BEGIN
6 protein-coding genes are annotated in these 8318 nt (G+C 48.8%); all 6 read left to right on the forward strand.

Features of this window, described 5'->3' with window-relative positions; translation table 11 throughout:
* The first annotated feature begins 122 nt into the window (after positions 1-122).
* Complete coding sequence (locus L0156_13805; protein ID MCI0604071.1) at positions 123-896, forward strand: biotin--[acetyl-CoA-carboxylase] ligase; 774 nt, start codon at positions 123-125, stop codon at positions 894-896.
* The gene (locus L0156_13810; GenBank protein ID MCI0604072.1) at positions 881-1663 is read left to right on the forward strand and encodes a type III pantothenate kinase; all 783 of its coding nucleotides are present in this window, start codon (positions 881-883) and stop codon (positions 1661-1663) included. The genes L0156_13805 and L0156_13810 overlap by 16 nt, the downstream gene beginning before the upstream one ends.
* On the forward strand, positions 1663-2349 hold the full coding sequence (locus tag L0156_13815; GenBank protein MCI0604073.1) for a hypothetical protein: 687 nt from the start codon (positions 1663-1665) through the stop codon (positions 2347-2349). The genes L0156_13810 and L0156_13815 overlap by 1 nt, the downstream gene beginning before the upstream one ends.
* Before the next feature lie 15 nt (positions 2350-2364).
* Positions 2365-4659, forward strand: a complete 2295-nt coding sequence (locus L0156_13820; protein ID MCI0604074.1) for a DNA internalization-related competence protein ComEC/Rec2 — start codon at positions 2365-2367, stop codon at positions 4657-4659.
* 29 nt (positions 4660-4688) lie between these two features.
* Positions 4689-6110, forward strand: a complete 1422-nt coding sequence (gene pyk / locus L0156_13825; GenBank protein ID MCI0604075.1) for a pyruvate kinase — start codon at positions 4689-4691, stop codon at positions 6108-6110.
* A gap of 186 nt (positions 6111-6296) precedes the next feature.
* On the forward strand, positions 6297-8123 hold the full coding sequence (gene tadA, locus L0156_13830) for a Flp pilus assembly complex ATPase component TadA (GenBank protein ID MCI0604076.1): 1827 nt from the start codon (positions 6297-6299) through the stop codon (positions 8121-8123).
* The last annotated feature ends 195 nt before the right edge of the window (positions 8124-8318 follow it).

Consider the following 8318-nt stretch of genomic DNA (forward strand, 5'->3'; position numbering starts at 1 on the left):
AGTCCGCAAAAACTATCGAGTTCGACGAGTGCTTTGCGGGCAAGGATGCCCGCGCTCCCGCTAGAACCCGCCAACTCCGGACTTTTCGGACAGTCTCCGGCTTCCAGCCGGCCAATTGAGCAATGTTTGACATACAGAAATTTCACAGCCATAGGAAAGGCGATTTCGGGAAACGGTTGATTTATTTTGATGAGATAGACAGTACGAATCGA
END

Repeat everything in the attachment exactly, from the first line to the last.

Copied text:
6 protein-coding genes are annotated in these 8318 nt (G+C 48.8%); all 6 read left to right on the forward strand.

Features of this window, described 5'->3' with window-relative positions; translation table 11 throughout:
* The first annotated feature begins 122 nt into the window (after positions 1-122).
* Complete coding sequence (locus L0156_13805; protein ID MCI0604071.1) at positions 123-896, forward strand: biotin--[acetyl-CoA-carboxylase] ligase; 774 nt, start codon at positions 123-125, stop codon at positions 894-896.
* The gene (locus L0156_13810; GenBank protein ID MCI0604072.1) at positions 881-1663 is read left to right on the forward strand and encodes a type III pantothenate kinase; all 783 of its coding nucleotides are present in this window, start codon (positions 881-883) and stop codon (positions 1661-1663) included. The genes L0156_13805 and L0156_13810 overlap by 16 nt, the downstream gene beginning before the upstream one ends.
* On the forward strand, positions 1663-2349 hold the full coding sequence (locus tag L0156_13815; GenBank protein MCI0604073.1) for a hypothetical protein: 687 nt from the start codon (positions 1663-1665) through the stop codon (positions 2347-2349). The genes L0156_13810 and L0156_13815 overlap by 1 nt, the downstream gene beginning before the upstream one ends.
* Before the next feature lie 15 nt (positions 2350-2364).
* Positions 2365-4659, forward strand: a complete 2295-nt coding sequence (locus L0156_13820; protein ID MCI0604074.1) for a DNA internalization-related competence protein ComEC/Rec2 — start codon at positions 2365-2367, stop codon at positions 4657-4659.
* 29 nt (positions 4660-4688) lie between these two features.
* Positions 4689-6110, forward strand: a complete 1422-nt coding sequence (gene pyk / locus L0156_13825; GenBank protein ID MCI0604075.1) for a pyruvate kinase — start codon at positions 4689-4691, stop codon at positions 6108-6110.
* A gap of 186 nt (positions 6111-6296) precedes the next feature.
* On the forward strand, positions 6297-8123 hold the full coding sequence (gene tadA, locus L0156_13830) for a Flp pilus assembly complex ATPase component TadA (GenBank protein ID MCI0604076.1): 1827 nt from the start codon (positions 6297-6299) through the stop codon (positions 8121-8123).
* The last annotated feature ends 195 nt before the right edge of the window (positions 8124-8318 follow it).

Consider the following 8318-nt stretch of genomic DNA (forward strand, 5'->3'; position numbering starts at 1 on the left):
AGTCCGCAAAAACTATCGAGTTCGACGAGTGCTTTGCGGGCAAGGATGCCCGCGCTCCCGCTAGAACCCGCCAACTCCGGACTTTTCGGACAGTCTCCGGCTTCCAGCCGGCCAATTGAGCAATGTTTGACATACAGAAATTTCACAGCCATAGGAAAGGCGATTTCGGGAAACGGTTGATTTATTTTGATGAGATAGACAGTACGAATCGA